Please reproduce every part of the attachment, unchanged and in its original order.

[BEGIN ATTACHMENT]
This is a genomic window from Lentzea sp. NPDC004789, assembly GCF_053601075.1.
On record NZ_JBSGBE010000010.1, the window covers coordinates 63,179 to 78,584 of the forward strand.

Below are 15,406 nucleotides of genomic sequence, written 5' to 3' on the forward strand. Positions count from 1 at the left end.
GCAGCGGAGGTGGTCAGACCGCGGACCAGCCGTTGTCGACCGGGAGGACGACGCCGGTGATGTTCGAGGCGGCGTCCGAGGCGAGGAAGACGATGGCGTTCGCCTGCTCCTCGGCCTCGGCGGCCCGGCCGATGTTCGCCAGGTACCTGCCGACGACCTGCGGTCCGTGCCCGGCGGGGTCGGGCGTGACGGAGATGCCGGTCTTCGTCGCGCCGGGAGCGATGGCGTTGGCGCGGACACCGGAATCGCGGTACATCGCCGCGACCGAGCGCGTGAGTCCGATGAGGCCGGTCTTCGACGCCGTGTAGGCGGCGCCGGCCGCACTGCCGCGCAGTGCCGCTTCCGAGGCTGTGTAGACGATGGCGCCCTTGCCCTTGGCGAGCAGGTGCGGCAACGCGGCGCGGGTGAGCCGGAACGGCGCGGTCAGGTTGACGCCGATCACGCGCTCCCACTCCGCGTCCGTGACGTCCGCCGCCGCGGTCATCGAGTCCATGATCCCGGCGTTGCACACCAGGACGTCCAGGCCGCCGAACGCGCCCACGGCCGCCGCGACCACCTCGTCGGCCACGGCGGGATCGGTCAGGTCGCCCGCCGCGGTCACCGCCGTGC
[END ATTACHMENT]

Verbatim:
This is a genomic window from Lentzea sp. NPDC004789, assembly GCF_053601075.1.
On record NZ_JBSGBE010000010.1, the window covers coordinates 63,179 to 78,584 of the forward strand.

Below are 15,406 nucleotides of genomic sequence, written 5' to 3' on the forward strand. Positions count from 1 at the left end.
GCAGCGGAGGTGGTCAGACCGCGGACCAGCCGTTGTCGACCGGGAGGACGACGCCGGTGATGTTCGAGGCGGCGTCCGAGGCGAGGAAGACGATGGCGTTCGCCTGCTCCTCGGCCTCGGCGGCCCGGCCGATGTTCGCCAGGTACCTGCCGACGACCTGCGGTCCGTGCCCGGCGGGGTCGGGCGTGACGGAGATGCCGGTCTTCGTCGCGCCGGGAGCGATGGCGTTGGCGCGGACACCGGAATCGCGGTACATCGCCGCGACCGAGCGCGTGAGTCCGATGAGGCCGGTCTTCGACGCCGTGTAGGCGGCGCCGGCCGCACTGCCGCGCAGTGCCGCTTCCGAGGCTGTGTAGACGATGGCGCCCTTGCCCTTGGCGAGCAGGTGCGGCAACGCGGCGCGGGTGAGCCGGAACGGCGCGGTCAGGTTGACGCCGATCACGCGCTCCCACTCCGCGTCCGTGACGTCCGCCGCCGCGGTCATCGAGTCCATGATCCCGGCGTTGCACACCAGGACGTCCAGGCCGCCGAACGCGCCCACGGCCGCCGCGACCACCTCGTCGGCCACGGCGGGATCGGTCAGGTCGCCCGCCGCGGTCACCGCCGTGC